I wrote about this first on Facebook about a month ago, but I’ll repeat it here, in part to preserve for myself a record of my thinking about my artwork.
In the last few months, I have also realized that my work, in its current style, is a meditation on ideas from two different strands of ancient Greek philosophy, Platonism and Stoicism. For those of you unfamiliar with it, Platonism is the school of thought founded by the 4th century BC Athenian philosopher Plato. Not only was his work elaborated upon by followers for centuries after his death, and later influenced Western philosophy in various ways up to the present day, but Platonic ideas were also incorporated into Christian theology and Jewish philosophy. So, just a tiny bit influential.
Stoicism was founded by Zeno of Citium in the 3rd century BC, and was named for the stoa poikile (“painted porch”) on the north side of the marketplace in Athens where Zeno and his followers had gathered to talk about their ideas. The Stoics, too, had a great deal of influence, especially in ethics and logic, and most famously the second century AD Roman Emperor Marcus Aurelius was a devotee of the philosophy.
I got stuck on different ideas from each philosophy. From Platonism, it was the idea of ideal forms contrasted against everyday reality. From Stoicism, it was how to be happy in the face of a world of disappointments and struggles.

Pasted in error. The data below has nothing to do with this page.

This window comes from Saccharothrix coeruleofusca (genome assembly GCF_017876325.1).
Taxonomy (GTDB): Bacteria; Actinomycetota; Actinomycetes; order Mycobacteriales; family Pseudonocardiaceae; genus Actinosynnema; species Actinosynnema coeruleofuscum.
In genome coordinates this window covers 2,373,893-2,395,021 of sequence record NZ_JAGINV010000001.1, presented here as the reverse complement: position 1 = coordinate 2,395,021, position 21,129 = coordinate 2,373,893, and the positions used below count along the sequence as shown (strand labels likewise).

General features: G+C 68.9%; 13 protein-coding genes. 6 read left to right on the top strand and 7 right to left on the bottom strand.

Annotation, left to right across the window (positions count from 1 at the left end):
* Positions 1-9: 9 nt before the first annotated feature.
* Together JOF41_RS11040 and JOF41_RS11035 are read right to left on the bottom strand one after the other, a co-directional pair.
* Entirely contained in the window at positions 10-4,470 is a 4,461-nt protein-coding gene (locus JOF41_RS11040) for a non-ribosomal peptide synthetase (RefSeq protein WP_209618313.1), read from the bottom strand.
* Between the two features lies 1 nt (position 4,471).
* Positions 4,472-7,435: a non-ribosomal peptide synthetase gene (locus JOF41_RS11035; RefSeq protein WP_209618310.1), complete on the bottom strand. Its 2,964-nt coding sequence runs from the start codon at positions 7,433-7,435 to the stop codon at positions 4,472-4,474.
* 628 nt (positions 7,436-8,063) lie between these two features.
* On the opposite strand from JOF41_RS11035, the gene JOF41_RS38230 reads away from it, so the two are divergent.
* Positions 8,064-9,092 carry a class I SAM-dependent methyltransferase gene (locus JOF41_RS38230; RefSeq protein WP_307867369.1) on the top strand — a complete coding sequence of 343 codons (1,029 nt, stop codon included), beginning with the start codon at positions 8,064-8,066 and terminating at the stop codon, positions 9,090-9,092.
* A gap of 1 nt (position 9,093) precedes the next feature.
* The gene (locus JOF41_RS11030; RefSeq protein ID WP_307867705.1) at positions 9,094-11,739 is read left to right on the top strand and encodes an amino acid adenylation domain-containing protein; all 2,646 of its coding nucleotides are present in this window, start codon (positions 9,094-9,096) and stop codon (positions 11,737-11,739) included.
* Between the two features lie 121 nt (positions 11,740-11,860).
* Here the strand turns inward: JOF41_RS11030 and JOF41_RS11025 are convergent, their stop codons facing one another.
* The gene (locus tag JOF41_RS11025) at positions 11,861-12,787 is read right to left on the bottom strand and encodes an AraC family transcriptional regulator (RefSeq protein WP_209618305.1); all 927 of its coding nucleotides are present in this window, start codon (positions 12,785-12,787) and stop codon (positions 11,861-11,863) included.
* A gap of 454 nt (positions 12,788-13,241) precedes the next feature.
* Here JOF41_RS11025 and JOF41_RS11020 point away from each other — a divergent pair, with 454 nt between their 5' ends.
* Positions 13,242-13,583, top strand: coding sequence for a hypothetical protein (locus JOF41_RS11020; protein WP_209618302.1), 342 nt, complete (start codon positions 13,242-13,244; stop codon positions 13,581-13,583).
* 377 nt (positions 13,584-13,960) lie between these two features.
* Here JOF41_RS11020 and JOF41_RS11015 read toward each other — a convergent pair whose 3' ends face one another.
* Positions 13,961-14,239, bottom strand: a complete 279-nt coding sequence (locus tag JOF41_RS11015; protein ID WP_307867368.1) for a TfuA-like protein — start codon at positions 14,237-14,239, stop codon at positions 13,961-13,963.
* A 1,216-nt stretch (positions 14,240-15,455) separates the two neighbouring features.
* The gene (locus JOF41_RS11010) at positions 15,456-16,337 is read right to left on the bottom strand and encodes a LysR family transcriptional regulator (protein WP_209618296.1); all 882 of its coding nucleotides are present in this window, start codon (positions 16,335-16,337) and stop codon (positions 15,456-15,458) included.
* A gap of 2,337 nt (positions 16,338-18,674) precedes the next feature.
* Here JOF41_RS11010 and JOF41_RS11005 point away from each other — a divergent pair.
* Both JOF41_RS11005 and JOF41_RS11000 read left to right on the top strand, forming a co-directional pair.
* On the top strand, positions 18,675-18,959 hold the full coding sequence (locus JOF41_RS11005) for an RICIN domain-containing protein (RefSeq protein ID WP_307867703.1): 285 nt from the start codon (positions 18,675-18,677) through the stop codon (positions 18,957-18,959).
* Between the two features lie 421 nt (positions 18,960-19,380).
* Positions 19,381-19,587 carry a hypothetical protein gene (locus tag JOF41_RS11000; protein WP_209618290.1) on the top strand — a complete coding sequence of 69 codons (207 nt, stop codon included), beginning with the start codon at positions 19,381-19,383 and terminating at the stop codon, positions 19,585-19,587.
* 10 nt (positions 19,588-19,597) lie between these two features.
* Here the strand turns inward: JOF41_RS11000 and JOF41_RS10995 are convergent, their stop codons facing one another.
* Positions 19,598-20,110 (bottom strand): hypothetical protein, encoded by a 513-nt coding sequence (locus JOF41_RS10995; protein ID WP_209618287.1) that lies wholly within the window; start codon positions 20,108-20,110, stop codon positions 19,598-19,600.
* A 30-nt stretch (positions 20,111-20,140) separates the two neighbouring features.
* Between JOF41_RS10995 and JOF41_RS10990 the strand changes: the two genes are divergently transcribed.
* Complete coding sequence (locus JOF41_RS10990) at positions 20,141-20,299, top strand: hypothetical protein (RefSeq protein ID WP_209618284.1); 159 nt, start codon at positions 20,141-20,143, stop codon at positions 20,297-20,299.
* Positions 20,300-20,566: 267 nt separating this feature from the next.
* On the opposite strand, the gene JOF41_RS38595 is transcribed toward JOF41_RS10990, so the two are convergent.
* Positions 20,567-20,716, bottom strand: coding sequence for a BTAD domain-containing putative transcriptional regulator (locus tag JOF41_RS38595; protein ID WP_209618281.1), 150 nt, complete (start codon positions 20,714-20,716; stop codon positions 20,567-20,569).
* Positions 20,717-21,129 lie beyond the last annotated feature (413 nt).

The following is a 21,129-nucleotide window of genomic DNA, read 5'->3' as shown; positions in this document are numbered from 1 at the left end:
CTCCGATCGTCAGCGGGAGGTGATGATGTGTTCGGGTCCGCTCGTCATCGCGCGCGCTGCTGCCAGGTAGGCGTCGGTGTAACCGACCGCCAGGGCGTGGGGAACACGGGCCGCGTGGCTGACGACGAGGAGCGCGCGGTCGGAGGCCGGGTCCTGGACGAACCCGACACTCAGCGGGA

The two different philosophies manifest themselves in my work in different ways. My current style of processing images combines an aesthetic of ideal beauty with a certain grittiness, especially in urban landscape. Meanwhile, the longer exposures are intended to pull one out of the frenetic pace of everyday life and into a place of calm contemplation.
I thought when I started with photography that I was leaving behind philosophy for pure aesthetics; I figured that if I wanted to say something deep, I would write a book. Apparently, I was wrong on that account. But I don’t think you actually need any understanding of either philosophy to enjoy my work.
I’ve started re-reading works of ancient philosophy to get a better handle on these ideas and how they have influenced what I do. Over the next few months, I’ll likely share some of my thoughts on them.
In the meantime, I would also like to announce, on a completely different note, that the Elaine Fleck Gallery has joined artsy.net to give gallery represented artists more global exposure – no small thing during this time of pandemic lock-downs.